Like so much else, the prestige of the nation’s highest civilian award, the Presidential Medal of Freedom, dimmed slightly under the second President Bush. Indeed, the award became markedly political, with notable recipients including anti-abortion activist Oscar Elías Biscet; notorious abusers of human rights; now-repentant former CIA Director George Tenet, disgraced for misrepresenting intelligence on WMDs in Iraq; and Tony Blair who, although a good man, received the medal for the one blemish on his otherwise noble career, his support for the Iraq War. The last two make the award under Bush seem more like an “attaboy” for blindly enabling his whims, despite all evidence and logic to the contrary — hardly an “especially meritorious contribution to the security or national interests of the United States,” to say nothing of “world peace” — or, in the case of General Peter Pace (Ret.), an apology. “Sorry for firing you because you disagreed with me!”
But if change is slow to come elsewhere in American politics, President Obama proved last week that, in areas where he exerts exclusive control, his progressive credentials are unimpeachable, and redemption is swift. The list of 2009 recipients of the Medal reads like a who’s-who on the moderate left: Sandra Day O’Connor, Ted Kennedy, and Harvey Milk, with pioneers like Muhammad Yunus and Stephen Hawking thrown in for good measure. Those who, like me, fear for America’s continued scientific hegemony can take heart at the last pick.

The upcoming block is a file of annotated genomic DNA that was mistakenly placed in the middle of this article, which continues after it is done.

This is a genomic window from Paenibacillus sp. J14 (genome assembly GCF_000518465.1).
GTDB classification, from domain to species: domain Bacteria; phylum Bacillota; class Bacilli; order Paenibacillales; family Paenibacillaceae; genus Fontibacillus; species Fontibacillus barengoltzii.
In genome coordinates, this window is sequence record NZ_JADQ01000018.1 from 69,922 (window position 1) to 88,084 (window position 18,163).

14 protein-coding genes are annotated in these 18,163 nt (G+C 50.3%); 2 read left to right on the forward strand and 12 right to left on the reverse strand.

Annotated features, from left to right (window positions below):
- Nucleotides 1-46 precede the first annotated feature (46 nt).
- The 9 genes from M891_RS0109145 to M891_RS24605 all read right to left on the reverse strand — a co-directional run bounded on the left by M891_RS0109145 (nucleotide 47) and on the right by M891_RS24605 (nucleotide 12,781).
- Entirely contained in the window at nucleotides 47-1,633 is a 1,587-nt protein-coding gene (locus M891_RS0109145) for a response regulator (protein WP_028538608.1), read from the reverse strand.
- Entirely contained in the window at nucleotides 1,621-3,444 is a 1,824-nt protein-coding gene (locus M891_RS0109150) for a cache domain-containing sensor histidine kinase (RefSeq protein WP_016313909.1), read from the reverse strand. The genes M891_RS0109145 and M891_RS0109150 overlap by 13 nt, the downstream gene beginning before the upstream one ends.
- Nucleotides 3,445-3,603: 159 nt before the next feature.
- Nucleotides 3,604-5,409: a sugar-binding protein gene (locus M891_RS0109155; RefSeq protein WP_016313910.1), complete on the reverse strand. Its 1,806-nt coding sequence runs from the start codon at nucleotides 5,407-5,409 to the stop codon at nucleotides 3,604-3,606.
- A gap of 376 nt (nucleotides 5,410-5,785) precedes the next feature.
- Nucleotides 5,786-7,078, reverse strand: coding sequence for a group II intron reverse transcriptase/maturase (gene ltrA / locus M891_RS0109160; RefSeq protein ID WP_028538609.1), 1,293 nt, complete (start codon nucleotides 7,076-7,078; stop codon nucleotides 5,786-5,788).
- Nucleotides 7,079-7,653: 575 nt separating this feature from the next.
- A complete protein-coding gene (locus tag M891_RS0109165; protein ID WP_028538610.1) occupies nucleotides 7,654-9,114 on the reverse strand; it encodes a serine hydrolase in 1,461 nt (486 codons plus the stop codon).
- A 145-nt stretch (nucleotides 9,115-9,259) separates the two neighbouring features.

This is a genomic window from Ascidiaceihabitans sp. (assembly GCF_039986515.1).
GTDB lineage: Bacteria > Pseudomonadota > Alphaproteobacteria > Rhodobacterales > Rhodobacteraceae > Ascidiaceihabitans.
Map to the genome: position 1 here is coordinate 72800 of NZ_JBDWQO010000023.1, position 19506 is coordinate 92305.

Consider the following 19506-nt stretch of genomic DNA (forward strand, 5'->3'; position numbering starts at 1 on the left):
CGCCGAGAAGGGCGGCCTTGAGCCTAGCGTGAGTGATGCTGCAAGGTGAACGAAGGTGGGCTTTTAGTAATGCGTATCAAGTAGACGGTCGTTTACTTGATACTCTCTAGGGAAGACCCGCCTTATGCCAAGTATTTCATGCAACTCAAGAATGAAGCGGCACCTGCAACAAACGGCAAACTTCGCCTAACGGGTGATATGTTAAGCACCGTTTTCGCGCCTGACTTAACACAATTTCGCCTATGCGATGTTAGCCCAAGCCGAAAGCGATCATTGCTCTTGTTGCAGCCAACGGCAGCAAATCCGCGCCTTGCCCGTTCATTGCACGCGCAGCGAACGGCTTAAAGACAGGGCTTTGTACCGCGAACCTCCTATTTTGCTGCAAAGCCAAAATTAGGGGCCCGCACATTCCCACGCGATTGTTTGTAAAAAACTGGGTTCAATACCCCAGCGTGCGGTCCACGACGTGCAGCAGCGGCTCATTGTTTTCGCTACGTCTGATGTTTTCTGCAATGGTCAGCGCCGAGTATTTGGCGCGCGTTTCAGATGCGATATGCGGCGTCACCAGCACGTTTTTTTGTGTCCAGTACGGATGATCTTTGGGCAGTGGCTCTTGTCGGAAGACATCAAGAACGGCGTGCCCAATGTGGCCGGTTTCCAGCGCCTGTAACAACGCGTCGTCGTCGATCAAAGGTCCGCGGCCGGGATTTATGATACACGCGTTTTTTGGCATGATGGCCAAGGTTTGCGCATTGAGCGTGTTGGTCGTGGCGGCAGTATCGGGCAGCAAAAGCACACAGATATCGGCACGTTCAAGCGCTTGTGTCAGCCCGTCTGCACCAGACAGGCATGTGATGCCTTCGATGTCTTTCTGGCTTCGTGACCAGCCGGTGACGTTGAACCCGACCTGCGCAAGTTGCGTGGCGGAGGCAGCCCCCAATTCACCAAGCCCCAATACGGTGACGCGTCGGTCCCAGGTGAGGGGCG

One note on Sandra Day O’Connor, too: yes, it’s true. She cast the tiebreaking vote in Bush v. Gore, and originally identified as a Republican. But she did the same in Planned Parenthood v. Casey, which unequivocally saved the right to choose, and has since undergone a political transformation that’s a veritable microcosm of the continuing shift in American politics. She came to the GOP for small-government fiscal conservatism, and left when the new generation of Republicans traded any semblance of fiscal responsibility for its latest experiment with anti-intellectualism, which she (correctly) saw as a threat to Americans’ respect for the judiciary and the law itself.
And in any event, she’s a personal hero of mine, who deserves much more than this medal for the trouble she’s endured.
We can grind our teeth and complain that President Obama has yet to deliver on so much of his social agenda. But he’s still got three years to go, and deserves acknowledgement when he hits one out of the park. Congratulations to the President and all the recipients.